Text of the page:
Wednesday, August 8, 2007
The conviction of former Brocade Communications Systems, Inc. CEO Gregory Reyes on ten counts for conspiracy, fraud, and filing false financial statements related to options backdating at the company raises interesting questions for sentencing. A key driver in fraud cases is the amount of the loss from the misconduct, or gain to the defendant. Because Reyes did not receive any of the options improperly backdated, gain is most likely off the table, although prosecutors may try to make an argument that his sale of almost $400 million of company stock around the time of the options backdating could be attributed as a type of gain -- but that's quite a stretch. For the Brocade options at issue, virtually all of them became worthless in the dot-com meltdown in 2000-2001, so there no way to measure loss by looking at the gain to those who received them by way of Reyes' backdating.
The options themselves were proper, so the issue is the reporting of them as an expense, which brings with it certain tax consequences. The problem of measuring of loss is rather thorny because it is not clear whether the backdating resulted in any direct harm to the company. The impact on the stock price could be one measure of loss, but the disclosure in 2005 of the backdating did not have much of an effect on Brocade's price. It's hard to say that backdating options five to six years earlier was a direct cause of any price fluctuation as much as the questions that would surround the integrity of its financial statements. I think the government is likely to argue that Brocade's restatement of its financial statements in 2005 is the best way to measure the harm to the company. In an amendment to its 2005 10-K (here), Brocade disclosed that it had to restate its income for the relevant years by approximately $50 million for the non-cash compensation expense related to the backdating. Using that as the loss figure would result in an offense level of 23 under the 2000 Federal Sentencing Guidelines, which is the most likely edition to be used because the bulk of the alleged backdating occurred in 1999 and 2000. Potential enhancements that could add two points each are for "more than minimal planning" and "abuse of a position of trust," bringing the offense level to 27. Under the Sentencing Table, that would lead to a potential sentence of 70-87 months -- interestingly, the same offense level calculated for former Qwest CEO Joseph Nacchio, who received a seven-year prison term for insider trading back in 2001.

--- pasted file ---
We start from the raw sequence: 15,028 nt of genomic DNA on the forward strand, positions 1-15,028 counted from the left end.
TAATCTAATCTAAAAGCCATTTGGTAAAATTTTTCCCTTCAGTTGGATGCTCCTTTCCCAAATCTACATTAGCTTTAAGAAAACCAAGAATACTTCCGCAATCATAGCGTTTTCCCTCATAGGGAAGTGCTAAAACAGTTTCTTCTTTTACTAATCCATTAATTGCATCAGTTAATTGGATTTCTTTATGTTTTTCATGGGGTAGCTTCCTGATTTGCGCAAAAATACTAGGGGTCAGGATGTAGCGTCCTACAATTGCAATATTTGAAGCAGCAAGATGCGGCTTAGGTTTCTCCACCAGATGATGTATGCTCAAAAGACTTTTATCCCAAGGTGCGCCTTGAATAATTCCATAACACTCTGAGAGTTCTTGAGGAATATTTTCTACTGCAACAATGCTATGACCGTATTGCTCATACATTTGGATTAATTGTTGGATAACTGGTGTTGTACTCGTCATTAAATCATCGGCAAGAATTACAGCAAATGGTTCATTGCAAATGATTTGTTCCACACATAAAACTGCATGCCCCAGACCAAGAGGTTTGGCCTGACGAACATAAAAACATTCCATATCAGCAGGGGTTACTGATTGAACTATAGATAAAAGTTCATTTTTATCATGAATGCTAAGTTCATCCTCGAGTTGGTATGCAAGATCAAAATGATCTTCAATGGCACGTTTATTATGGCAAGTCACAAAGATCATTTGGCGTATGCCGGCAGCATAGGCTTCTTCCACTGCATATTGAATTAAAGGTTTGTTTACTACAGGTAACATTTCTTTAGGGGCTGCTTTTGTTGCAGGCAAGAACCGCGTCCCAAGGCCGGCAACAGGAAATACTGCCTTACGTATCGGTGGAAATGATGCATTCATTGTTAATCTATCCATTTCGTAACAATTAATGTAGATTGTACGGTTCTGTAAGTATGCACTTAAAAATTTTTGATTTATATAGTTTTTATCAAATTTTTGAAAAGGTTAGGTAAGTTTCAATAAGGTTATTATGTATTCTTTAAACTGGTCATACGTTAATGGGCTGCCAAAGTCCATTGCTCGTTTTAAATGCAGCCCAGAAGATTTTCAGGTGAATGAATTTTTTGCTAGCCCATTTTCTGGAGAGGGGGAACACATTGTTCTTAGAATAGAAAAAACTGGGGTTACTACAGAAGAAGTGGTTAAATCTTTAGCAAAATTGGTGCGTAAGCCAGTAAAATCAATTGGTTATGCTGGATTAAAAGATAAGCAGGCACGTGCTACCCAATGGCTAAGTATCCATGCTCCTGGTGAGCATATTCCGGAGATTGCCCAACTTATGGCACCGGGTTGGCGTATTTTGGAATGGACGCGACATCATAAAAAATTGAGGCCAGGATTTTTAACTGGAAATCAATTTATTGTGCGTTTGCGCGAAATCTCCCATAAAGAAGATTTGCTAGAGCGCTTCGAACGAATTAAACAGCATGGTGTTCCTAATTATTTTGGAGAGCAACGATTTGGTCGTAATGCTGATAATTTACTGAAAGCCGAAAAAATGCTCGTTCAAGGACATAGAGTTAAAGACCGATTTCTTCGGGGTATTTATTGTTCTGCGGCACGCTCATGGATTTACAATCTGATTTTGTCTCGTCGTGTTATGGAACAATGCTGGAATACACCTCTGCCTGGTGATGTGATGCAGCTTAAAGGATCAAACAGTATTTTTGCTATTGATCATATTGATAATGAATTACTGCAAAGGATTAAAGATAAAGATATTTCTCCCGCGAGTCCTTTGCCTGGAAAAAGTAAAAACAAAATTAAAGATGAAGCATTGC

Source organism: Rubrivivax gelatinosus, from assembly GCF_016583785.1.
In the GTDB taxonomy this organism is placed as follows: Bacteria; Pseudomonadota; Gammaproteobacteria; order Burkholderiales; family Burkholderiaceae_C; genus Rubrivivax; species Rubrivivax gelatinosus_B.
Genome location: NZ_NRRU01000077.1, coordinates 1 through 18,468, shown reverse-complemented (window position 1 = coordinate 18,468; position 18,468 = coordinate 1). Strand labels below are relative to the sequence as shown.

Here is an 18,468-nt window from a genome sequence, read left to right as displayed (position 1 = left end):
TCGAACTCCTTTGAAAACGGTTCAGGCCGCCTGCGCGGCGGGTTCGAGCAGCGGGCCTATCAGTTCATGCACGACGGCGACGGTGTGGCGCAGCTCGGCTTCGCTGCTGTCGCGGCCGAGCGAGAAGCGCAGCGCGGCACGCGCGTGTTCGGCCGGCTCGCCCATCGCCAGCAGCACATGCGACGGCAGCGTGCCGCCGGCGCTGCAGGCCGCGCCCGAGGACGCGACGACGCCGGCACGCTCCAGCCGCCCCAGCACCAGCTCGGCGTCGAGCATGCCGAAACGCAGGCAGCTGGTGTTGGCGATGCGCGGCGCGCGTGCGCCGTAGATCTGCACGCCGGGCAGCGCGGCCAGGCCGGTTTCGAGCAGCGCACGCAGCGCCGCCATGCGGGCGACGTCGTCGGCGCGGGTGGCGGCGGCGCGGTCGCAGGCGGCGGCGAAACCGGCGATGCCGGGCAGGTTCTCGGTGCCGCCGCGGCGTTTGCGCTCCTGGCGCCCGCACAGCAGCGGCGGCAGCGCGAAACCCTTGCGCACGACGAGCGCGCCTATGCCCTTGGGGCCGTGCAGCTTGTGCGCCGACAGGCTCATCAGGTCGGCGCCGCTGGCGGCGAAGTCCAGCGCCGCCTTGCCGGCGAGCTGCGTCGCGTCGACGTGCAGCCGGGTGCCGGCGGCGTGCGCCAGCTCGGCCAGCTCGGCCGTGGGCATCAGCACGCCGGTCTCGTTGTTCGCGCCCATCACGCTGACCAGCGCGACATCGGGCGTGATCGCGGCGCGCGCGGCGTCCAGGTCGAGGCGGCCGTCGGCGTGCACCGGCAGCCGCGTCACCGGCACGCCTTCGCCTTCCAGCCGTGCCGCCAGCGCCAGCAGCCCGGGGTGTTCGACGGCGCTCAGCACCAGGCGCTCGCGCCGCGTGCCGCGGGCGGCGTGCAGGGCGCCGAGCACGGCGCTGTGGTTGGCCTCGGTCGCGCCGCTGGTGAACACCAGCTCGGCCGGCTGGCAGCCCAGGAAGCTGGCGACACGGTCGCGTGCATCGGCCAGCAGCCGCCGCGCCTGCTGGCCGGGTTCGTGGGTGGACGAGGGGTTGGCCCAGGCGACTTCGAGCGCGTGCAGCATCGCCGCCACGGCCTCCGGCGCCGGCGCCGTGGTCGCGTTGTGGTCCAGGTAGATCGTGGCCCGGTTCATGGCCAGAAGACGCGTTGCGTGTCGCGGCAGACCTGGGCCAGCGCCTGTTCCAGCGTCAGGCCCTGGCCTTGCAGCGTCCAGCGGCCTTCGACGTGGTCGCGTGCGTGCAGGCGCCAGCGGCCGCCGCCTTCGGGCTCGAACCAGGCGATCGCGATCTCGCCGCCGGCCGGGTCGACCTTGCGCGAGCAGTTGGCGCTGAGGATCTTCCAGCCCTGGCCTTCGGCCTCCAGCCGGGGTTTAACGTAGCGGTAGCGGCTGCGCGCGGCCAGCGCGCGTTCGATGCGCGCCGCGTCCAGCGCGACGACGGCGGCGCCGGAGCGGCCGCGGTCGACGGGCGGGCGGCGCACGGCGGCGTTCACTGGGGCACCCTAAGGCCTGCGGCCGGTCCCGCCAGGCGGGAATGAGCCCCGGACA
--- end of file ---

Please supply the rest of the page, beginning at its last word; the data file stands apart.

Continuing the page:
Reyes will argue rather strenuously that the loss figure is much lower, and at trial the defense argued that there was no direct harm from the backdating so the likely loss counsel will advance is zero. Even with the other enhancements, a zero loss calculation would result in a sentencing range of 6-12 months, which would allow U.S. District Judge Charles Breyer to impose a sentence of home confinement or assignment to a half-way house rather than a term in a federal correctional institution. Reyes' lawyers will also seek a downward departure from any higher Guidelines calculation based on his history of community service and charitable contributions, if past practice in other CEO sentencings (e.g., Bernie Ebbers, Jeff Skilling, Joseph Nacchio) is a guide. In addition, Reyes could analogize his case to that of former Vice Presidential aide I. Lewis Libby to argue that a prison term would be "excessive" because he did not gain anything from the misconduct but only intended to help the company.
Of course, Judge Breyer is not required to follow the advisory Guidelines, but the calculation provides the starting point for a punishment decision. Sentencing is set for November 21, 2007, just a bit before the sentencing of former Hollinger International CEO Conrad Black. Being a CEO just isn't as much fun as it used to be. (ph)